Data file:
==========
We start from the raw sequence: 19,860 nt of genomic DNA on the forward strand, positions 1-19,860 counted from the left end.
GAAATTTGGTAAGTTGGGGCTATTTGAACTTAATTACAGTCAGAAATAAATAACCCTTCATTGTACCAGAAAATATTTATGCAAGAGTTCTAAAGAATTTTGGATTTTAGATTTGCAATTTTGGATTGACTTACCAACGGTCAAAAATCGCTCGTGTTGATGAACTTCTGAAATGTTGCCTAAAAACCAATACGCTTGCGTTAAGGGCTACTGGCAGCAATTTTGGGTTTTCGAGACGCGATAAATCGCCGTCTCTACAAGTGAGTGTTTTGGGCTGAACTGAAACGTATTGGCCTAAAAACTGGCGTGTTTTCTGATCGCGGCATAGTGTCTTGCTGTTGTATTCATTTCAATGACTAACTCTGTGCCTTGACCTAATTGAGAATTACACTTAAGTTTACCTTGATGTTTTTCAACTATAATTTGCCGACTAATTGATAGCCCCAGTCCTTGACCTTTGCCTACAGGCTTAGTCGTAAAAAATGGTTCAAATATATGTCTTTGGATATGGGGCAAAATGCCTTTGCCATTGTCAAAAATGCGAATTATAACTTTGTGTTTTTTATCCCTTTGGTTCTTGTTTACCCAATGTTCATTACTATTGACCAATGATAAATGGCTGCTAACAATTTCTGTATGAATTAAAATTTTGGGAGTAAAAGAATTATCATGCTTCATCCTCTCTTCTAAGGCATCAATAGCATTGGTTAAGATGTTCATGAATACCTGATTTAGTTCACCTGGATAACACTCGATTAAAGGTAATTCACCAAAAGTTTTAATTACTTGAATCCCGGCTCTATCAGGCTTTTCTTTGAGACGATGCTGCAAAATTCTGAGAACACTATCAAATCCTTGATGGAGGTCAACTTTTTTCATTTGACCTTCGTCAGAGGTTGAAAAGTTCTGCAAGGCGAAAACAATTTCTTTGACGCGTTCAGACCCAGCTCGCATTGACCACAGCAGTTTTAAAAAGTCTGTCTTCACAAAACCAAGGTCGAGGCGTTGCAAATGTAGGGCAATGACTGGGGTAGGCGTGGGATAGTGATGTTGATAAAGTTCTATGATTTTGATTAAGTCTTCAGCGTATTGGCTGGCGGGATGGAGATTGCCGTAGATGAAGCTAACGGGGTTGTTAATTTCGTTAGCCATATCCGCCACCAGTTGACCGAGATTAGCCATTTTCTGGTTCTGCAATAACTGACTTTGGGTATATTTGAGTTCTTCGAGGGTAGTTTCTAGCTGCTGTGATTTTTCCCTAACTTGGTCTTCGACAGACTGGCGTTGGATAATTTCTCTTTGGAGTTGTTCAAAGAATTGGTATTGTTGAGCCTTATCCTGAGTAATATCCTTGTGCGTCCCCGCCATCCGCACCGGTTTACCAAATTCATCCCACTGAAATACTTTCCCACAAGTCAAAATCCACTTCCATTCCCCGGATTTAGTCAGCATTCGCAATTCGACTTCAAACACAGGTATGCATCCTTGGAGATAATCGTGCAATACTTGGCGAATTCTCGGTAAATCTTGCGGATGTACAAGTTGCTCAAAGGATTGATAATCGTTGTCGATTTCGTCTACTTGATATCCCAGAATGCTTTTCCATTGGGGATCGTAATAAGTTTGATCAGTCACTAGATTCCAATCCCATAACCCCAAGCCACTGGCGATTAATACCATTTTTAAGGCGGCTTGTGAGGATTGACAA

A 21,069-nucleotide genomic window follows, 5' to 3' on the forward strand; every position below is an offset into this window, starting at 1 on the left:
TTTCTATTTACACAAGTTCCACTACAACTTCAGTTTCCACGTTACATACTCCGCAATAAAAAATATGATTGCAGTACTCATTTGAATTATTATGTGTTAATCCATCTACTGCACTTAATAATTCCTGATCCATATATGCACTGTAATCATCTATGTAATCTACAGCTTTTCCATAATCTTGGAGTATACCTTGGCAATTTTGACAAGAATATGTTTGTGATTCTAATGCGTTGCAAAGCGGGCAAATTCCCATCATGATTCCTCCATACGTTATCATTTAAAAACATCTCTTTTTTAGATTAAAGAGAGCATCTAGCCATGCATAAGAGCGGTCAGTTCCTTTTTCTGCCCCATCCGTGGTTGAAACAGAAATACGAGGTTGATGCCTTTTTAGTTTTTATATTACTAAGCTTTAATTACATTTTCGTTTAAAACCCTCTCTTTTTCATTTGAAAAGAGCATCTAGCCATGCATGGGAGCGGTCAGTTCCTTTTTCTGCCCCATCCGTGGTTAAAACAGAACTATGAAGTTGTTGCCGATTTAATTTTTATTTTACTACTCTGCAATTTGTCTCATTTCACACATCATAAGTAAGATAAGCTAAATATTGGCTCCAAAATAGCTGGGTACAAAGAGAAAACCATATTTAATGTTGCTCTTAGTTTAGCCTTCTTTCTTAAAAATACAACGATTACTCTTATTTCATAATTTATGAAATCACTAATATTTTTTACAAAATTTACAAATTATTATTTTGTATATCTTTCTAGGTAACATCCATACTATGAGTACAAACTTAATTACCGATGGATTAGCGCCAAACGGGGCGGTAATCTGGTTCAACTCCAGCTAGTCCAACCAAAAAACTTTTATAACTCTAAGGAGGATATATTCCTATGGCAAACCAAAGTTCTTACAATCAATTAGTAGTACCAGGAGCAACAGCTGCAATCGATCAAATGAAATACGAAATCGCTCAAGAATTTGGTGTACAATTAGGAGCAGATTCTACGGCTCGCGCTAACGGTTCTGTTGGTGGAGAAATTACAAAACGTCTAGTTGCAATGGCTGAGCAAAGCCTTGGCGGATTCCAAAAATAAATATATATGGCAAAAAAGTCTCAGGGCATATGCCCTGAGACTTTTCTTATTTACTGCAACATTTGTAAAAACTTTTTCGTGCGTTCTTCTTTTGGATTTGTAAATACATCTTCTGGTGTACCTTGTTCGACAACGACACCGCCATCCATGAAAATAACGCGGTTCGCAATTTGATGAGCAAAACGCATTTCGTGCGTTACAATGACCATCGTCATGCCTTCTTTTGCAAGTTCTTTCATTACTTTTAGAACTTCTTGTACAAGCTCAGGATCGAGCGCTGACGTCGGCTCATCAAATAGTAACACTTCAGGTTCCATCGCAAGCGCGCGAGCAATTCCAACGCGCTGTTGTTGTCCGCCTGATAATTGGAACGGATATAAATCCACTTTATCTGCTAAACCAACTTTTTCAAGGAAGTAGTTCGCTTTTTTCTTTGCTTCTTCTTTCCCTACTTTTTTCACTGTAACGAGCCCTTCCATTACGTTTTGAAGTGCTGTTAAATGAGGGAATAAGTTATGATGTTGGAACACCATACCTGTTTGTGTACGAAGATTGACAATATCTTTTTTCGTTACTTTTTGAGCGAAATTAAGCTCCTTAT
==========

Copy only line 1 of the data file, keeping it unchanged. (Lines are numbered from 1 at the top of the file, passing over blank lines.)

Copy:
We start from the raw sequence: 19,860 nt of genomic DNA on the forward strand, positions 1-19,860 counted from the left end.